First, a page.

“This review is solely my opinion, written based on my own taste and preferences. I am not a professional music critic, I can be very harsh and biased, please don’t take my reviews too seriously, the most important opinion is your own.”
By RageX @HeartofThe9
TVXQ celebrated their 10 year anniversary with the release of their 7th Korean album ‘TENSE’. It marked a milestone few pop acts reach in their careers, but comes with it the inevitability that this could be the duo’s last project before their military service. With ‘TENSE’, Yunho and Changmin adopted a more lighthearted yet classy style with Swing Jazz influences, moving away from their past “hyper masculine” music driven by thundering bass and electronic sound (although they continue to use a variation of this style in Japan, a la ‘Scream‘). ‘TENSE’ turned out to be one of the most coherent musical efforts, with the funk & jazz flavor and the use of brass instrumentation well intact throughout, it gives the impression of being more “real music” than “idol music”. I was fine with this new approach, even if I regret losing the usual oomph that came with SMP and eletro-dance. This is a mellow album you can listen to for a long time without getting tired or overwhelmed.
Since TVXQ was reinvented as a duo, one style stood out among their impressive repertoire is R&B, something that I think is capable of extending their singing careers by another decade or two if they so choose. It’s no secret I wanted more of it ever since ‘Before U Go’. Subsequent efforts like ‘Destiny‘, ‘Good Night’, and ‘Love Again’ became some of my favorite K-R&Bs. But I always wondered if they can do a more upbeat and “dance-y” take on R&B, something that showcases their superior energy and performing ability, and be sufficiently different from a song like ‘Replay’. Although I could not imagine how it would sound, producer Yoo Young Jin seems to know exactly what I wanted and delivered it in ‘수리수리 (Spellbound)’ – a brilliant mid-tempo contemporary R&B seamlessly integrated with jazzy tones of ‘TENSE’. The key, like any successful R&B, is a crisp and catchy beat, but leaving enough room for the saxophone and trumpets to come through and give the melody personality and depth; the two sides worked to complement each other instead of one dominating the entire song. Completing the picture is the usual excellent vocal arrangement and execution. The verses are delivered in staccato to accentuate the pace, with different ranges and segments designed to highlight both Yunho and Changmin’s voices, and Yoo Young Jin’s own voice chiming in with the “surisurimasuri susuri saba” in between, followed by an alluring chorus and trademark Changmin high note ad-libs. Few mid-tempo ballads/dance-ballads achieve this near perfect blend of elements and maintain a high level of substance and class like ‘Spellbound’.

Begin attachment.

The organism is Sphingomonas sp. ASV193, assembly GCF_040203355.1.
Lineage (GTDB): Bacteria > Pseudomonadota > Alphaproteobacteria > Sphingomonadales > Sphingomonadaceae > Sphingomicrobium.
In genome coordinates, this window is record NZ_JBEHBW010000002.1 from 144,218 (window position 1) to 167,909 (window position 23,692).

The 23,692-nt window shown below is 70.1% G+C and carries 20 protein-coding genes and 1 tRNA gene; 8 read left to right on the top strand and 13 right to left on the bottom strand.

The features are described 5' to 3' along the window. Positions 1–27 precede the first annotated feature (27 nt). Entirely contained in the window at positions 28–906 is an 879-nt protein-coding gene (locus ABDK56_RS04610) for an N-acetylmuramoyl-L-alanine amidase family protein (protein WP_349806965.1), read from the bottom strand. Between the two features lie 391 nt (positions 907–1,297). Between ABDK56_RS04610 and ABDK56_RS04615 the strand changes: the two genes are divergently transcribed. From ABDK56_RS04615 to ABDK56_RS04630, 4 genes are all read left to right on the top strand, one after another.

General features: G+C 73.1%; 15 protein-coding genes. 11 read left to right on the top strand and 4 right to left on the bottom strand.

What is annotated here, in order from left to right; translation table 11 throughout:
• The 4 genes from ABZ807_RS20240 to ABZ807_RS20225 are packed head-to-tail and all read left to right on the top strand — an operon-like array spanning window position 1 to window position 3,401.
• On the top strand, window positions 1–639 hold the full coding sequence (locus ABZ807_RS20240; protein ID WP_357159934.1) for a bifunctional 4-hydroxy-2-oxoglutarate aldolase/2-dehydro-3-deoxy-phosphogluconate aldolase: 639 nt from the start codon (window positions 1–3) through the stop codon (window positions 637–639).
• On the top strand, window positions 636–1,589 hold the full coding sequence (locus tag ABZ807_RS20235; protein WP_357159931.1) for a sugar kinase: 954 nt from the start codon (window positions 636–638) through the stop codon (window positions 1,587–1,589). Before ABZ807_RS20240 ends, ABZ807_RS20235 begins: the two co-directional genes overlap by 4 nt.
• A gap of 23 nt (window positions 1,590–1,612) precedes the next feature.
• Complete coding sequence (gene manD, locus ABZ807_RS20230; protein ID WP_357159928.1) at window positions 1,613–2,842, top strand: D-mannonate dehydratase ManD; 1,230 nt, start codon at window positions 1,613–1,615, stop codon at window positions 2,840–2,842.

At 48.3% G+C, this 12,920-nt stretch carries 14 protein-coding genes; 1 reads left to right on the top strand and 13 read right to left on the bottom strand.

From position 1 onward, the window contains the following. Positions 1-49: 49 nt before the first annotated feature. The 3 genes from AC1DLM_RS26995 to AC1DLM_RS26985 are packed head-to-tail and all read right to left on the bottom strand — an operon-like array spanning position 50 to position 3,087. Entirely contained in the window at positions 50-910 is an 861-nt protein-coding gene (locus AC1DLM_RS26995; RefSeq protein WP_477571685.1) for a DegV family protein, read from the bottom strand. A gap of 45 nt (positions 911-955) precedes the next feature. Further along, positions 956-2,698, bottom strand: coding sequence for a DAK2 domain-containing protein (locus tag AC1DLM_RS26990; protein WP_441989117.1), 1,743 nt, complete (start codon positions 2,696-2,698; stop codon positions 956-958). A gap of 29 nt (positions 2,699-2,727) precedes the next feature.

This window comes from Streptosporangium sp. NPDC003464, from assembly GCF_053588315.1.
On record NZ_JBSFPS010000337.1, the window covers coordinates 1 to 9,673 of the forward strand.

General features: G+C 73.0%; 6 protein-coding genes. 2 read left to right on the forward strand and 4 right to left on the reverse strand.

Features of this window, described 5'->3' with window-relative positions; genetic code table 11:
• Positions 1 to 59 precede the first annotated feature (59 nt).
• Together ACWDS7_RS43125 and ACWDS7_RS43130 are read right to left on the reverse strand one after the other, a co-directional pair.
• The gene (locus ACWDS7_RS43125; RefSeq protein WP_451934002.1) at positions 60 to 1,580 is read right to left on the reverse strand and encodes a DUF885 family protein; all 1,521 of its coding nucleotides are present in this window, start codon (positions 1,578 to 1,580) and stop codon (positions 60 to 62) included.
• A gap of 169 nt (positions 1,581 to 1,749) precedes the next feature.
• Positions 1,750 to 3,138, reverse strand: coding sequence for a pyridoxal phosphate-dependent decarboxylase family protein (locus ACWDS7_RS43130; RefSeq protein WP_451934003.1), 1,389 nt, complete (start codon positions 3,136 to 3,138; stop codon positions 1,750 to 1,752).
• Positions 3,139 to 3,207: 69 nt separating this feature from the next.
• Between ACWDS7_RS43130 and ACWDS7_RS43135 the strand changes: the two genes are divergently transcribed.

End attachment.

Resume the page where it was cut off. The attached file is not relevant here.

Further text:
Perhaps even more impressive is the music video. A typical “SM box” style video in a dazzling poker room setting with dark background and contrasting lines, which I thought was very fitting visually for the music, and shot in a ‘Growl‘-style single take (save two cut scenes). What made the video come alive is the NappyTabs designed choreography (prior work: ‘Humanoids‘, BoA ‘Only One’, GG ‘I Got A Boy’) along with, for the first time in TVXQ’s career, an entirely female dance team. Unlike most dance routines with backup dancers, these girls were not relegated to anonymous background dancing, but instead be a focal point of the performance. Notice their constant eye contact with the camera, and non-stop interactions with the main characters. There was hardly a moment in the verse sections when Yunho or Changmin wasn’t interacting with a single or a group of dancers. Add to that some interesting formations and visual cues to allow Yunho and Changmin to take turns being the lead, as well as a dance break all to themselves. The dance is hot and sharp, with some sensual parts, and some technical parts incorporating tutting and miming; a routine only seasoned veterans like TVXQ can truly pull off, aided in no small part by the decision to let the dancers play almost as big a part as TVXQ themselves. All of these make it endlessly entertaining to watch, and they actually look like they’re having a lot of fun performing it, a rare feat among SM’s typically formulaic videos.
If ‘Spellbound’ turns out to be TVXQ’s last act before their pending hiatus, as a fan, I must admit I’m extremely satisfied and thankful, it’s a song and performance worthy of TVXQ. What better way go out in style than with this A+ effort.
Overall Score: 10/10